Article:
The story behind the straitjacket paintings is important, because every fold & crease has its history. These garments got their knocks in the institution of performing arts. My friend Bob Taxin, magician & performer, owns three, which he let me use for my series of still lifes. That’s him in the photo, escaping (successfully) from a straitjacket while hanging from the San Francisco installation “Defenestration” (1997-2014 by Brian Goggins, photo by William Binzen), in performance at its opening.
The Knot (oil on canvas) is an echo of the jacket’s former life. A study in disorientation and connection. Pictured are the final painting, and below, a photo of the painting in progress with the straitjackets set up beyond. The chairs are dressed in straitjackets & tuxedo, hanging from the studio ceiling, to give a composition that will suggest movement.
A visitor to my studio summed up the straitjacket paintings best: “How you see them depends on where you are in your sanity.”
Interested in learning the story behind the straightjackets, I spoke with Bob, who told me his story.
Q: How did you start escaping from straitjackets?
Bob: What happened was, I got a call from a guy and he said “I understand you’re a fire-eater. I’d like to hire you for our show.” I said “great” he said “we want you to do half an hour” I said “I’ll be happy to do fire but half an hour is way too long” he said “well, all right, what else can you do?” “How ’bout I give you a magic show” “Naw, they’re high school kids, they’ll be really bored” “Okay, what if I escape from a straitjacket?” “That’d be fantastic!”
At that point I had never done it, didn’t know anything about how to do it. The show was a month away… I had to learn. And I did it. Eating fire is in many ways a lot easier than escaping out of a straitjacket… Escape is much more dramatic, people like it, and they get to see the whole process.
Q: Had you ever actually even held a straitjacket?
Bob: Never. So I went out and bought a straitjacket, which is a little hard to find. They don’t use them anymore. I found an old manufacturer, Posey. They didn’t even know if they had any. They finally found some lying in the back of a cupboard. That’s how I got my first straitjacket.
And then I started asking people who did it how they did it. Started reading as much as I could about it. I started studying Houdini, and what his philosophy was and how he did it.
The most profound thing that I learned along the way was something Houdini said. “These things are designed to restrain madmen, and I’m not a madman, so I should be able to figure out how to get out of this thing.” That was really true. Because if you panic and freak out like people do when they get restrained like that, then things just get worse and worse.
Houdini was very meticulous about how he did it. And he inspired me to really study.
Q: Did your meticulous training with complex card tricks help prepare you for that?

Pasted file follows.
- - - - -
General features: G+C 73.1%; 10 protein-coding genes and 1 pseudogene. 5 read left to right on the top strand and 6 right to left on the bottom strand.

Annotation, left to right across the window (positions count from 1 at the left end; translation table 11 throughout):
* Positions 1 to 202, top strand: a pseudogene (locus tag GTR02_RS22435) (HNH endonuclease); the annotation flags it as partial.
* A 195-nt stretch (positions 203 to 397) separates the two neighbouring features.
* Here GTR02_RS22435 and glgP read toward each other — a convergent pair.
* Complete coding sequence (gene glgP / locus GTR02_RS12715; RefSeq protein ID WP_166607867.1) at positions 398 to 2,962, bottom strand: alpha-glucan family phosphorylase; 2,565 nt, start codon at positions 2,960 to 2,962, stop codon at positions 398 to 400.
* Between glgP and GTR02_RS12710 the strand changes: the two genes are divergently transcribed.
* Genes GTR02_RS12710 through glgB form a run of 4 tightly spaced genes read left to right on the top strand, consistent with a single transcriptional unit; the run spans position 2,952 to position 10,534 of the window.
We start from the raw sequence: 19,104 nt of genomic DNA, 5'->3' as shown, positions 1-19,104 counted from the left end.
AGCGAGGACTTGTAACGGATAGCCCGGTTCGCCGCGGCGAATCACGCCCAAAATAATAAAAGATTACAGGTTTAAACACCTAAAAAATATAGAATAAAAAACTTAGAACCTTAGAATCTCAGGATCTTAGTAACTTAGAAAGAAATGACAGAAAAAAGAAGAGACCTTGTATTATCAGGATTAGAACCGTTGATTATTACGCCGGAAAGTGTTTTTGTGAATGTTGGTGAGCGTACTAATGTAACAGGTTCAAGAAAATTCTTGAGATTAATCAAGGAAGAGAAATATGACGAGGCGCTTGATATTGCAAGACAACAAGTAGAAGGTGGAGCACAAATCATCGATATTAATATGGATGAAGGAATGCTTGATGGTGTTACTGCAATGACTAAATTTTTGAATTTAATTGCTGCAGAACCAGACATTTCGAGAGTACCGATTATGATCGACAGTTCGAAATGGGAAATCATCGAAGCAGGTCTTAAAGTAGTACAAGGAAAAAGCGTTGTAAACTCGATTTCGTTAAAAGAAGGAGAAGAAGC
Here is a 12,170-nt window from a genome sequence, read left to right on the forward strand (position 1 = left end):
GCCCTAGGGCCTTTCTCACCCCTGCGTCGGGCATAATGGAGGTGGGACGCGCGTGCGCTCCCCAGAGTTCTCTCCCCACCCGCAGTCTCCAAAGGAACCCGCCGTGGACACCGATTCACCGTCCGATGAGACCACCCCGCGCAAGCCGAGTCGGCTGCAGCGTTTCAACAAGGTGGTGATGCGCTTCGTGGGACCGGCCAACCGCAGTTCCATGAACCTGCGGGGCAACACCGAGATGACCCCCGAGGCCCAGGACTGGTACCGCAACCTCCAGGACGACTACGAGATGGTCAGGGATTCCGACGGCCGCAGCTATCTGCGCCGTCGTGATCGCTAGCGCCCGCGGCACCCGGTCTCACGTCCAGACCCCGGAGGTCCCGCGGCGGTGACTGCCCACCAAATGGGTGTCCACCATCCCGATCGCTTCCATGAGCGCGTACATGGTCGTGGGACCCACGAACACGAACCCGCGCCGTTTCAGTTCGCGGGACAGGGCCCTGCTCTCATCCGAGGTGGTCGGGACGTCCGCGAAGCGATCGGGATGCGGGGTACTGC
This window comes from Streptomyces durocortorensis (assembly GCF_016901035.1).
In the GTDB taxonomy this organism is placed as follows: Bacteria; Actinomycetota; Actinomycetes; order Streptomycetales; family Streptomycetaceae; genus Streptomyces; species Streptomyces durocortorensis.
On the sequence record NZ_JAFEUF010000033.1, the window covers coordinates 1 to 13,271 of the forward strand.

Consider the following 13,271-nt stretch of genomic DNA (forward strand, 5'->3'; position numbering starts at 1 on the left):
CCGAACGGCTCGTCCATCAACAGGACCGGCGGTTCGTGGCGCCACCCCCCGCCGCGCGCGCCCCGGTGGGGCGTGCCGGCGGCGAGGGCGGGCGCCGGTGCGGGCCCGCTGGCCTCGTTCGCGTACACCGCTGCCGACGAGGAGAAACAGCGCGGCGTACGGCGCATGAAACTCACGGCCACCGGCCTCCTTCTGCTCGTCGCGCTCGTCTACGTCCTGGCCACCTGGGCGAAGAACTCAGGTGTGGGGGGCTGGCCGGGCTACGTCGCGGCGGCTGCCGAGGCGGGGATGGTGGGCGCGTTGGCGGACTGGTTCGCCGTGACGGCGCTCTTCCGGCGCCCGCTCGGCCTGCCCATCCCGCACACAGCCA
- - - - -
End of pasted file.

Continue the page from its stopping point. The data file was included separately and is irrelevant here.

Bob: Yes. You have to really pay attention to details. The other part is that it is very physically demanding. That is, you have to use muscles that you don’t use in any other way. That required a lot of work, and practice, and getting stuck in the straitjacket a fair amount of times.
I’d go around my building, which has a lot of people in it, and I’d have them put me in the straitjacket. And I’d say “don’t lock your door”. And I’d try to get out of it. The deal is that everybody ties you into it a little bit differently. That further complicates things.
You learn from experience. I mean, I’ve been stuck in the thing many times, but only once on stage in a public performance. And that’s because of the very unusual way that the guy tied me in. But now I know how to get out of that, so if it happened to me again I could get out of that.
Q: Unlike the elegance of sleight of hand, this is almost the “punk rock” of vaudeville, thrashing, hard-core, you show the effort.
Bob: Yeah I get it. Because it’s not pretty like a slick tuxedoed magician producing doves and silks and things like that. It’s the opposite. It’s much more working class.
Q: Watching you on film, it looks like it’s kind of a combination of bull wrestling and yoga.
Bob: Yep. Multidirectional. And it’s especially complicated when you’re hanging upside down from your feet because at the same moment all the blood is rushing to your head. And you can’t use the floor for leverage, like I do on the stage.
Q: To any person with your background in circus and magic, Houdini must have been an icon.
Bob: Yeah, he’s an icon. And the interesting thing is that up until Houdini, and probably since, escape artists were at the bottom of the vaudeville pyramid pretty much. Here comes Houdini, and he really elevated it.
What Houdini did, which was really phenomenal, was that up until then escape artists would get chained in various restraints, they’d get covered with a curtain. They might be under water or whatever, but you wouldn’t see them until they came out. the extraordinary thing about straitjacket escapes is that you do the whole thing in front of everybody. Much more dramatic. Much more theatrical.
Endnote: Bob’s not hanging in and out of straitjackets anymore. Still a performer, these days you’ll more likely see him acting or playing his dobro.
(Note: This interview was first published in my newsletter, September 2013.)